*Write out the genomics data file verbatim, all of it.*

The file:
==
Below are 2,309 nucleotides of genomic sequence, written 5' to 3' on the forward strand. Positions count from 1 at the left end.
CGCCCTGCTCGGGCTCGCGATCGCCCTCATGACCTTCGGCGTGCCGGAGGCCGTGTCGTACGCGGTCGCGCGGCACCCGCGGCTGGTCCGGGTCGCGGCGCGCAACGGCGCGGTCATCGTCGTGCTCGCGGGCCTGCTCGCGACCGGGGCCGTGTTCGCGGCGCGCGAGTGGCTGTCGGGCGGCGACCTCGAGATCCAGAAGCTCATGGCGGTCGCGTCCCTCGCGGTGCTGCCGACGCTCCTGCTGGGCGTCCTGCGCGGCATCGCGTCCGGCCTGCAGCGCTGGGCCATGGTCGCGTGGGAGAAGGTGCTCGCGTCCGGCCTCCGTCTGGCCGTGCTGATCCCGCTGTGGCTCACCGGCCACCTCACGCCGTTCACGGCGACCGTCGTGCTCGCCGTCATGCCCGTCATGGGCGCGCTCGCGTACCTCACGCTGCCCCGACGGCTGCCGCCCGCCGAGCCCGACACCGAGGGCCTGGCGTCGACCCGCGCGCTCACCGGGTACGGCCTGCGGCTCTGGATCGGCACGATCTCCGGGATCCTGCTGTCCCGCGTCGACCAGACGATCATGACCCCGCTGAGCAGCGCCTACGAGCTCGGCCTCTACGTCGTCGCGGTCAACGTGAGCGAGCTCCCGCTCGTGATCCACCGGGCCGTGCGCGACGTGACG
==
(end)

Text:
Below are 2,309 nucleotides of genomic sequence, written 5' to 3' on the forward strand. Positions count from 1 at the left end.
CGCCCTGCTCGGGCTCGCGATCGCCCTCATGACCTTCGGCGTGCCGGAGGCCGTGTCGTACGCGGTCGCGCGGCACCCGCGGCTGGTCCGGGTCGCGGCGCGCAACGGCGCGGTCATCGTCGTGCTCGCGGGCCTGCTCGCGACCGGGGCCGTGTTCGCGGCGCGCGAGTGGCTGTCGGGCGGCGACCTCGAGATCCAGAAGCTCATGGCGGTCGCGTCCCTCGCGGTGCTGCCGACGCTCCTGCTGGGCGTCCTGCGCGGCATCGCGTCCGGCCTGCAGCGCTGGGCCATGGTCGCGTGGGAGAAGGTGCTCGCGTCCGGCCTCCGTCTGGCCGTGCTGATCCCGCTGTGGCTCACCGGCCACCTCACGCCGTTCACGGCGACCGTCGTGCTCGCCGTCATGCCCGTCATGGGCGCGCTCGCGTACCTCACGCTGCCCCGACGGCTGCCGCCCGCCGAGCCCGACACCGAGGGCCTGGCGTCGACCCGCGCGCTCACCGGGTACGGCCTGCGGCTCTGGATCGGCACGATCTCCGGGATCCTGCTGTCCCGCGTCGACCAGACGATCATGACCCCGCTGAGCAGCGCCTACGAGCTCGGCCTCTACGTCGTCGCGGTCAACGTGAGCGAGCTCCCGCTCGTGATCCACCGGGCCGTGCGCGACGTGACG